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Bronze in Lisbon could be just the beginning for Gidey

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Two days before the SPAR European Cross Country Championships, Efrem Gidey didn’t know if he would be able to compete.

The 19-year-old was fit, raring to go, but as he sat at his home in North Dublin, officials at Athletics Ireland were in a race against time to secure his travel visa. And so he waited – and waited – for the call that told him he could travel to Lisbon for the U20 men’s race.

Having fled Eritrea in 2016, Gidey spent six months at a refugee camp in Calais, France before arriving in Ireland in March 2017. While his status as an Irish citizen has since been secured, it will be several months before he receives his passport, making international travel a complicated procedure.

Athletics Ireland nonetheless entered him in the U20 race, and the necessary paperwork came through from the Portuguese embassy less than 48 hours before the race. Gidey got the call around midday last Friday, got on a flight at 4.00pm that day and arrived in Lisbon, a few hours after his Irish teammates.

On his international debut, his coach set him a simple goal: to finish inside the top-10. “I thought he could be top five but I said to him top 10,” said his coach Joe Cooper. “There’s no point putting pressure on young fellas.”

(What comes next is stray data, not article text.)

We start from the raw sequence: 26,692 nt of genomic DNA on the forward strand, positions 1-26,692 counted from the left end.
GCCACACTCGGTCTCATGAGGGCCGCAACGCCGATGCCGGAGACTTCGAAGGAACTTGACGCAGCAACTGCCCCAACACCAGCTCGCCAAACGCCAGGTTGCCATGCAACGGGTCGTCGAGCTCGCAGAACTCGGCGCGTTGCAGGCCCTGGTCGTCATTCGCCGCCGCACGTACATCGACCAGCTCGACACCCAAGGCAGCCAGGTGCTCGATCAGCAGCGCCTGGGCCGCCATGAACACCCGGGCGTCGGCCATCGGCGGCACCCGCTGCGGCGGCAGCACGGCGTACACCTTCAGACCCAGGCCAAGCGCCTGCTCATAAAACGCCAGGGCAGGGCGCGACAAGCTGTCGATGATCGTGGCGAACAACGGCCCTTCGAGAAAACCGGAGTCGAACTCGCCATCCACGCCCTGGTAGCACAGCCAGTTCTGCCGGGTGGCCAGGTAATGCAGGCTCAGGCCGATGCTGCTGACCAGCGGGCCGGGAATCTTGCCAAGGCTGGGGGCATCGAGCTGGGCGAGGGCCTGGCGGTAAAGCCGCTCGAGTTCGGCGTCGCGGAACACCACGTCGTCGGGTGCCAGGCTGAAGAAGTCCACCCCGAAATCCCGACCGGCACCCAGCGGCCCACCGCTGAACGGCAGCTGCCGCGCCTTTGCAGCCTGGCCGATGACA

The gold medal in the U20 men’s race was always going to go to Norway’s Jakob Ingebrigtsen who coasted to the lead on the first lap, coming home a whopping 38 seconds ahead to take his fourth straight title.

But the field headed out on their final lap in Lisbon, excitement grew among the Irish fans who had travelled to the Portuguese capital in their numbers as Gidey was locked into a battle for silver. He surged clear of Türkiye’s Ayetullah Aslanhan as they headed up the hill for the final time, but Aslanhan found something extra to take second on the downhill run to the line.

To Gidey, his bronze medal felt as good as gold. “I’m so happy, I don’t believe it,” he said. “It’s just amazing.”

At one point in his post-race interview, the 19-year-old had to pause to step aside, the emotion of the moment, his achievement, suddenly hitting him like a tsunami.

His journey to a European podium had been a long one. Gidey is not keen to relive much of it, saying only of his time in Calais that “it was a hard life, very tough.”

When he arrived in Ireland he did not speak English, but he quickly made friends after enrolling at Le Cheile Secondary School in Tyrrelstown in west Dublin, where he worked tirelessly on his language skills.

Two months after arriving, he was brought to Clonliffe Harriers, a club based at Morton Stadium in north Dublin. “He had very little English so I used to communicate in minutes, written on a piece of paper,” said Cooper.

At the beginning his coach kept it simple – 20 minutes, 30 minutes – but as Gidey’s English improved he introduced specific workouts.